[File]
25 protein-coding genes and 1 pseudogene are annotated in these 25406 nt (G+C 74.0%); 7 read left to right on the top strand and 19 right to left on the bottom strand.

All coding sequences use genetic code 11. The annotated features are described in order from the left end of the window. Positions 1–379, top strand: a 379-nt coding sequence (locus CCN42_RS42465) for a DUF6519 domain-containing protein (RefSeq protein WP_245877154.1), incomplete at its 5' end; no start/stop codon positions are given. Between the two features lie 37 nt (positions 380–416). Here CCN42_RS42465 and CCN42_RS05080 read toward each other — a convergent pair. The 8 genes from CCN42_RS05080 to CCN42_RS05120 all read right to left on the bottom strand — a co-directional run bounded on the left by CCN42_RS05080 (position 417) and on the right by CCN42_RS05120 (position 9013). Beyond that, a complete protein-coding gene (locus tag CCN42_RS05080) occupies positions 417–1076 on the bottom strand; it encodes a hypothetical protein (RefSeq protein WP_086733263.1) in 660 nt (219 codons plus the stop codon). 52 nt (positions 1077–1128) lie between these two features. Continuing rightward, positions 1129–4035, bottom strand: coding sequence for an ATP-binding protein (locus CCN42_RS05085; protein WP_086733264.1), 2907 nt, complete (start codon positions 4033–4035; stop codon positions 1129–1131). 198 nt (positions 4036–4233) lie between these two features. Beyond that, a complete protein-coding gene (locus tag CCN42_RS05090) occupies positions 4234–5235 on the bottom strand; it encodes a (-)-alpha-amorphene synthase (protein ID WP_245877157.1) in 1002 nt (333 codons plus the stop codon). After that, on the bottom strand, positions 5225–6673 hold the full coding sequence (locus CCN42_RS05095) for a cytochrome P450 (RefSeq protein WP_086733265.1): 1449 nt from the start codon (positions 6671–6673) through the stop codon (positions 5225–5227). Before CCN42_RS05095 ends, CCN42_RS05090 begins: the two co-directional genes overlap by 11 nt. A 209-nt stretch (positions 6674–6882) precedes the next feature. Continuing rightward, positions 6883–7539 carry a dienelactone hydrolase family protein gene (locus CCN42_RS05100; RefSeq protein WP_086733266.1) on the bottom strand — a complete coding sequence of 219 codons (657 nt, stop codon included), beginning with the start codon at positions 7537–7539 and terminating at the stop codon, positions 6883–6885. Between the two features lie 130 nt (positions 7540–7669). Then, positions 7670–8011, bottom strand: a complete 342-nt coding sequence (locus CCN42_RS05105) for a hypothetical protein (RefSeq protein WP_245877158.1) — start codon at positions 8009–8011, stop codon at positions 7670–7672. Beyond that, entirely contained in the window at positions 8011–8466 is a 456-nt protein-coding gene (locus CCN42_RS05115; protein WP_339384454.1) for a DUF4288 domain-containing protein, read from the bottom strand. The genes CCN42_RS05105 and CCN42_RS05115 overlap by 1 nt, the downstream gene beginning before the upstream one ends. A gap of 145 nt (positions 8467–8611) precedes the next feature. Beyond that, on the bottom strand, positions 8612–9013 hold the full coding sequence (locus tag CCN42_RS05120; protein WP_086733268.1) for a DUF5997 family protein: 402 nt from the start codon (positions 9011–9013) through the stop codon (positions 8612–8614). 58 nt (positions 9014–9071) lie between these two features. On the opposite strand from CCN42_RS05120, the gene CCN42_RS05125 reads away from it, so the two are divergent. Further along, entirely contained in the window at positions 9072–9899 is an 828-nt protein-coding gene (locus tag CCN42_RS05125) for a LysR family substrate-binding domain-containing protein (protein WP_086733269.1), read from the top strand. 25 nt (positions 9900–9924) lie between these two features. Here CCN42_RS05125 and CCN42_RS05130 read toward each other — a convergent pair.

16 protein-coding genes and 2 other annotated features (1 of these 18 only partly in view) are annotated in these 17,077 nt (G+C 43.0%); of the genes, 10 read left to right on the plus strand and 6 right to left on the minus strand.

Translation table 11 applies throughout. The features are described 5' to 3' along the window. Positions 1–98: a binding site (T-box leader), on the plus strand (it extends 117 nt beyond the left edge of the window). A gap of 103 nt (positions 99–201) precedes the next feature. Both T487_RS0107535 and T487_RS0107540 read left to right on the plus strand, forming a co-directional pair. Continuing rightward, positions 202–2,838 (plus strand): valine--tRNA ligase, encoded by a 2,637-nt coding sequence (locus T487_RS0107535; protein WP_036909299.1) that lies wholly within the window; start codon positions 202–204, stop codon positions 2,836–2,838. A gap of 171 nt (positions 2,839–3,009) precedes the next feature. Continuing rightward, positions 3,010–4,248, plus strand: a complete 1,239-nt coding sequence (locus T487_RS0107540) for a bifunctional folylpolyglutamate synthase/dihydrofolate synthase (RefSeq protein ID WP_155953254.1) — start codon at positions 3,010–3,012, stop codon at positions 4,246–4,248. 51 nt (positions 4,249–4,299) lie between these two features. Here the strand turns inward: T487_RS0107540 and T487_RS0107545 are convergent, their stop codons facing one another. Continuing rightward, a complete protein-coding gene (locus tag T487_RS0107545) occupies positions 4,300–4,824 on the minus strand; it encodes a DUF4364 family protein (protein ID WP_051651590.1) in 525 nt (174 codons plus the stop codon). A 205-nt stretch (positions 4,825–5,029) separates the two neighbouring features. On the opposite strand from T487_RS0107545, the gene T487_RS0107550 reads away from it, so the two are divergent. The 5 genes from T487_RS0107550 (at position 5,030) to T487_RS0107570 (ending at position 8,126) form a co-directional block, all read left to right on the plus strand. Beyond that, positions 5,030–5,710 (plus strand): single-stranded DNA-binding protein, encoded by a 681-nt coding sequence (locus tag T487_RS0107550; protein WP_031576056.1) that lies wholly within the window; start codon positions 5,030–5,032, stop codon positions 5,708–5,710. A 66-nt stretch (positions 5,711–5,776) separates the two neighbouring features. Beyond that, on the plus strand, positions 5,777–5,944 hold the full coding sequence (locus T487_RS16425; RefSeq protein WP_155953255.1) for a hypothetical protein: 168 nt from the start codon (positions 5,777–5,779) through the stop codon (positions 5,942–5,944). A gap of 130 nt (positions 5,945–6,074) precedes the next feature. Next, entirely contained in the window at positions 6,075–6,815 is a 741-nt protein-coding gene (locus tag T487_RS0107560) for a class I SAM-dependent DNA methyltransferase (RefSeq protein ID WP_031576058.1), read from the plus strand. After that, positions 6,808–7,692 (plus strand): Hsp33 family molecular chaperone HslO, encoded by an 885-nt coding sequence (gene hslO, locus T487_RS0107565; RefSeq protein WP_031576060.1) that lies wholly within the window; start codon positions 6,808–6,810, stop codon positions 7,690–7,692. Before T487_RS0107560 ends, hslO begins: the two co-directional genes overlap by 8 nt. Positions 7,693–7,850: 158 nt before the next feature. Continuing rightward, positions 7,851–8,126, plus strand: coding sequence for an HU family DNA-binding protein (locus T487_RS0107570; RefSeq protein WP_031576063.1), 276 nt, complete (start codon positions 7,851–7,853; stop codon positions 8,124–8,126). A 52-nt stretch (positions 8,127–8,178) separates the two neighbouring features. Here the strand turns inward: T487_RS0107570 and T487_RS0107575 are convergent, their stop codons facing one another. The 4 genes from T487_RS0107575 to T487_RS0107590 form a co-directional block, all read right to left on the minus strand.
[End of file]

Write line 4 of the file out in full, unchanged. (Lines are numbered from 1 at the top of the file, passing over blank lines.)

Translation table 11 applies throughout. The features are described 5' to 3' along the window. Positions 1–98: a binding site (T-box leader), on the plus strand (it extends 117 nt beyond the left edge of the window). A gap of 103 nt (positions 99–201) precedes the next feature. Both T487_RS0107535 and T487_RS0107540 read left to right on the plus strand, forming a co-directional pair. Continuing rightward, positions 202–2,838 (plus strand): valine--tRNA ligase, encoded by a 2,637-nt coding sequence (locus T487_RS0107535; protein WP_036909299.1) that lies wholly within the window; start codon positions 202–204, stop codon positions 2,836–2,838. A gap of 171 nt (positions 2,839–3,009) precedes the next feature. Continuing rightward, positions 3,010–4,248, plus strand: a complete 1,239-nt coding sequence (locus T487_RS0107540) for a bifunctional folylpolyglutamate synthase/dihydrofolate synthase (RefSeq protein ID WP_155953254.1) — start codon at positions 3,010–3,012, stop codon at positions 4,246–4,248. 51 nt (positions 4,249–4,299) lie between these two features. Here the strand turns inward: T487_RS0107540 and T487_RS0107545 are convergent, their stop codons facing one another. Continuing rightward, a complete protein-coding gene (locus tag T487_RS0107545) occupies positions 4,300–4,824 on the minus strand; it encodes a DUF4364 family protein (protein ID WP_051651590.1) in 525 nt (174 codons plus the stop codon). A 205-nt stretch (positions 4,825–5,029) separates the two neighbouring features. On the opposite strand from T487_RS0107545, the gene T487_RS0107550 reads away from it, so the two are divergent. The 5 genes from T487_RS0107550 (at position 5,030) to T487_RS0107570 (ending at position 8,126) form a co-directional block, all read left to right on the plus strand. Beyond that, positions 5,030–5,710 (plus strand): single-stranded DNA-binding protein, encoded by a 681-nt coding sequence (locus tag T487_RS0107550; protein WP_031576056.1) that lies wholly within the window; start codon positions 5,030–5,032, stop codon positions 5,708–5,710. A 66-nt stretch (positions 5,711–5,776) separates the two neighbouring features. Beyond that, on the plus strand, positions 5,777–5,944 hold the full coding sequence (locus T487_RS16425; RefSeq protein WP_155953255.1) for a hypothetical protein: 168 nt from the start codon (positions 5,777–5,779) through the stop codon (positions 5,942–5,944). A gap of 130 nt (positions 5,945–6,074) precedes the next feature. Next, entirely contained in the window at positions 6,075–6,815 is a 741-nt protein-coding gene (locus tag T487_RS0107560) for a class I SAM-dependent DNA methyltransferase (RefSeq protein ID WP_031576058.1), read from the plus strand. After that, positions 6,808–7,692 (plus strand): Hsp33 family molecular chaperone HslO, encoded by an 885-nt coding sequence (gene hslO, locus T487_RS0107565; RefSeq protein WP_031576060.1) that lies wholly within the window; start codon positions 6,808–6,810, stop codon positions 7,690–7,692. Before T487_RS0107560 ends, hslO begins: the two co-directional genes overlap by 8 nt. Positions 7,693–7,850: 158 nt before the next feature. Continuing rightward, positions 7,851–8,126, plus strand: coding sequence for an HU family DNA-binding protein (locus T487_RS0107570; RefSeq protein WP_031576063.1), 276 nt, complete (start codon positions 7,851–7,853; stop codon positions 8,124–8,126). A 52-nt stretch (positions 8,127–8,178) separates the two neighbouring features. Here the strand turns inward: T487_RS0107570 and T487_RS0107575 are convergent, their stop codons facing one another. The 4 genes from T487_RS0107575 to T487_RS0107590 form a co-directional block, all read right to left on the minus strand.